Tuesday, July 10, 2018

A QUIET PLACE (2018) (4K UltraHD Review)

A QUIET PLACE (2018) 

Label: Paramount Home Video 
Region Code: A
Rating: PG-13
Duration: 90 Minutes
Audio: English Dolby Atmos (Dolby TrueHD compatible) with Optional English Subtitles 

Video: 2160p Widescreen (2.40:1), 1080p HD Widescreen (2.40:1)  
Director: John Krasinski
Cast: Emily Blunt, John Krasinski, Noah Jupe, Millicent Simmonds


A Quiet Place (2018) is an alien post-apocalyptic movie that throws you right into the deep end without much of any exposition, an menacing alien race has arrived on earth - possibly via a meteor that wiped out a large portion of Mexico - they're a blind race of razor teethed/clawed creatures with keen hearing that attack anything that makes a sound, apparently having wiped out a large part of the human population on Earth in a matter of months. The movie isn't really interested in the world stage though, it zeroes in on the Abbott family a few months after it all went down - they're living in on a farm in a rural area, we have the dad Lee (John Krasinski, The Office), mother Evelyn (Emily Blunt, Wind Chill), deaf daughter Reagan (Millicent Simmonds, Wonderstruck), and sons Marcus (Noah Jupe, The Titan) and Beau (Cade Woodward), at the top of the film they're foraging for medical supplies in a desolate town when tragedy strikes, the youngest of the family is killed by an alien when a toy makes a loud noise on the road home. 


The film then moves the timeline up a bit and we catch-up with the Abbott's a year or so later having learned some valuable and hard earned lessons, they're more careful (and quieter) but the danger is still very real. They live in silence, communicating through America Sign Language, stepping softly and travelling on pathways covered with sound-dampening sand, always barefoot. The film is artful and well-shot, and the sound design is notable for the absence of sound that makes the intermittent use of loud noises all the more powerful, it's an interesting spin as in most horror films the characters scream when anguished, but this film doesn't allow for such comfort, here sound is the enemy, but it also turns out to be a weapon when used properly.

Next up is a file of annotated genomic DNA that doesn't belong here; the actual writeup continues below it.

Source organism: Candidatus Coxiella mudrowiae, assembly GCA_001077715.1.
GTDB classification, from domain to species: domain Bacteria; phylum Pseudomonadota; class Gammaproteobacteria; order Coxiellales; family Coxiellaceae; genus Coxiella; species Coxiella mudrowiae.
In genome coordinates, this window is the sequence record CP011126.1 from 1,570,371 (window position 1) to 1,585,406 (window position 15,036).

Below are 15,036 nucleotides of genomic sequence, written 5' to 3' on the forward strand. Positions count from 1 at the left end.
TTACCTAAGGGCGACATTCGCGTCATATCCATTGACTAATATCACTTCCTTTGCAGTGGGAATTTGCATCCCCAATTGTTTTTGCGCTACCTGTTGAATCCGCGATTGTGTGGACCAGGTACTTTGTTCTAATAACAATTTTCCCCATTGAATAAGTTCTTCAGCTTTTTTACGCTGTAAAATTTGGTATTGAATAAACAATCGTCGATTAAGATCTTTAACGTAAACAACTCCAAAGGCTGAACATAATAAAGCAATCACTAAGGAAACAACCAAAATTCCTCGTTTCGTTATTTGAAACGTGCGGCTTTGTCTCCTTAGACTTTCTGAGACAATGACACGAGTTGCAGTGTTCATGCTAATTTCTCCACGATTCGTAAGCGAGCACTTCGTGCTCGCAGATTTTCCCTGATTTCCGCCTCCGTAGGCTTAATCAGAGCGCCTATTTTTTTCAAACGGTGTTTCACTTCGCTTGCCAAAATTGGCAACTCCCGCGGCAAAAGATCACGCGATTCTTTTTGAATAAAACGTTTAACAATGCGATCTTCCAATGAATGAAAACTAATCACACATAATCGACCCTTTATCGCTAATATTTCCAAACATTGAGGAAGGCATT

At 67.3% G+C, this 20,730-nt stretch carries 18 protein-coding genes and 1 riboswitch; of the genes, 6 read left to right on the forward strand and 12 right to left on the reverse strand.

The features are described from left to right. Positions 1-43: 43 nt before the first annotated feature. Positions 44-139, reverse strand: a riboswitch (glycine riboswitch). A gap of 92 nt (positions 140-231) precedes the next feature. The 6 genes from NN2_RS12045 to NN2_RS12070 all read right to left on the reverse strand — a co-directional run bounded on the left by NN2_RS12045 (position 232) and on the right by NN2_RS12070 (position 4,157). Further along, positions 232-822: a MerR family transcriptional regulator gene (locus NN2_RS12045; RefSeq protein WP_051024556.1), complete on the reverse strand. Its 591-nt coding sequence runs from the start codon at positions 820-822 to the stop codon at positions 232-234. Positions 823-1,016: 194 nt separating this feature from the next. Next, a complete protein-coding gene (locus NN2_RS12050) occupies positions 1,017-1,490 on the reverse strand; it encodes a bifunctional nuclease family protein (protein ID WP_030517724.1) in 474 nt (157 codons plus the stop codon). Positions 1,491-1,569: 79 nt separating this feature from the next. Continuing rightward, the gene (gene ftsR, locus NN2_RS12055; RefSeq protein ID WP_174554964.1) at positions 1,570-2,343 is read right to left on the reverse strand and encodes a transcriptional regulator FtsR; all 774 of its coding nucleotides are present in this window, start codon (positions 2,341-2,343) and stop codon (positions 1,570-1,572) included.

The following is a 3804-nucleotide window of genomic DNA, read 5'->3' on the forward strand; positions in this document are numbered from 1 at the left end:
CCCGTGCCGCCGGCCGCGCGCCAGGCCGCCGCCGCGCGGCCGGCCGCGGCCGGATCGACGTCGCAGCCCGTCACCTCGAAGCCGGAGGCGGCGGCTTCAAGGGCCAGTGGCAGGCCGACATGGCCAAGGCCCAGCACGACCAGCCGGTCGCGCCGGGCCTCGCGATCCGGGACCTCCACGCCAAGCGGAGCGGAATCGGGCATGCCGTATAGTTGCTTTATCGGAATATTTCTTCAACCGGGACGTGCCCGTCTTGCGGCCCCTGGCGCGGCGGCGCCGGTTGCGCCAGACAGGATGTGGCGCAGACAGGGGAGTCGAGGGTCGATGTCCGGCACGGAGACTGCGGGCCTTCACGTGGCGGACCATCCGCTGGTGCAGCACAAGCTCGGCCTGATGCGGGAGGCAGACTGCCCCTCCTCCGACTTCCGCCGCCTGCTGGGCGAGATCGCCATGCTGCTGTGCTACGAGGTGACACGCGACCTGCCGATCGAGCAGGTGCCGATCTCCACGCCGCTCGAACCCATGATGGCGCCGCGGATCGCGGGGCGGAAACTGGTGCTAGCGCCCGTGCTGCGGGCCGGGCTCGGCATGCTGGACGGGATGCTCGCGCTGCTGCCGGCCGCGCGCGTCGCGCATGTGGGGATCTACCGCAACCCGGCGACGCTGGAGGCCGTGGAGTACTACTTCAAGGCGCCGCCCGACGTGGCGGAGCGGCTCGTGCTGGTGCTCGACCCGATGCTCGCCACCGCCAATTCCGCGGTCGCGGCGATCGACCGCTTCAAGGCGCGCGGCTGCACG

When I first heard that Krasinki, who played the light-hearted character Jim from The Office, would be the father I couldn't see him as a hero-dad, even after seeing a few clips of him in his survivalist beard mode the idea didn't bowl me over, but I must say that I have a new respect for Krasinski as both an actor and director, he's great in both roles. His real wife Emily Blunt plays his partner here and she's a force herself, and the kids played by Noah Jupe and Millicent Simmonds are top-notch. Simmonds (who has been deaf since birth) gives her angsty teen character some nice depth, she acts out but never in an annoying way, being a teen has always been hard, even more so when there's an alien apocalypse happening and your deaf, unable to hear if you're making a sound that might get you killed! At time when the film is from her POV there's absolutely no sound at all, not even an ambient tone, and I found the vacuum of sound to be very impactful, it definitely heightened the tension. The son Marcus is bit of fraidy-cat, and I don't blame him a bit, having seen his younger brother slaughtered by an an alien his hesitance to join his father on a food foraging trip was understandable, but the trip turns out to be a nice bonding moment with the son offering some valuable insight into his sister's mindset to the dad.